__Jamie__ Posted 8 Sep 2009 , 7:57pm
post #9 of

Ahhhhh, ok, maybe I wouldn't do that. BUT, I wouldn't allow her to dictate what she was getting any further than she has!

ccr03 Posted 8 Sep 2009 , 8:12pm

Well, technically speaking, if she is within the timeframe of the contract, she has the right to make all the changes she wants. Unless you have it written in your contract that only a certain number or type of changes can be made, she is within her rights. Remember a contract is supposed to protect you AND the CLIENT.

Personally, I think her SIL probably got into her head saying I only paid $280 and got all this - you're paying $312 and are only getting that!?

Stick with your contract and let her make whatever changes she wants ONLY until the deadline - she has that right under contract. HOWEVER, make her aware of the fact that even if the changes result in a price lower than the deposit NO MONIES will be returned. Point to the nonrefundable deposit part of the contract.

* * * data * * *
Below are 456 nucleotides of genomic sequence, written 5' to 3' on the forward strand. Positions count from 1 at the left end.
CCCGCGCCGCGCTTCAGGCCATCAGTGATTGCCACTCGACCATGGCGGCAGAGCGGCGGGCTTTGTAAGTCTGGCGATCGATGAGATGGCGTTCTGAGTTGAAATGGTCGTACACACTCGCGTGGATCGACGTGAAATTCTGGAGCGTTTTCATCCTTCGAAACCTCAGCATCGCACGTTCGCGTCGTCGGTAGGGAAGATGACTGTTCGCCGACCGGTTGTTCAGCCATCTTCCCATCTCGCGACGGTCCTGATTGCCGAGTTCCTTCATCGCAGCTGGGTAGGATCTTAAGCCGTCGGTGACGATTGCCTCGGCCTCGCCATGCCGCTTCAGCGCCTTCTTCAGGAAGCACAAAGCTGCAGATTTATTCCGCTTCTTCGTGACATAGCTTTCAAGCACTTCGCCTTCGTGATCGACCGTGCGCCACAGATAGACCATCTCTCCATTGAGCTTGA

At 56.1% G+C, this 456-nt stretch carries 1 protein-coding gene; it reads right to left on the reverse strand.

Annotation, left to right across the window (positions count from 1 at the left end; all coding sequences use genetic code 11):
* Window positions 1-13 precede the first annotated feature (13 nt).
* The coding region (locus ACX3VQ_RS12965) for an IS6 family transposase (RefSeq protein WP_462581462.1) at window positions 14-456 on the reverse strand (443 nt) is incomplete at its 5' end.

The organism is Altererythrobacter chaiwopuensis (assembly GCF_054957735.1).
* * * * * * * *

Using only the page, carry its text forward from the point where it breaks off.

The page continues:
Oh, also make sure you tell her that if she cuts more the cake, her servings number will go down. You don't want her to come back and say she didn't have enough cake.

mommyle Posted 8 Sep 2009 , 8:14pm

Really she has until the date of the "end of changes" and she can make it look like whatever the heck she wants it to, but get her changes in writing and signed so that she can't go back on you. And like you said, no return on the deposit. Good thing that the fondant won't go bad, and you can use it on another cake!

cakemaker30 Posted 8 Sep 2009 , 8:18pm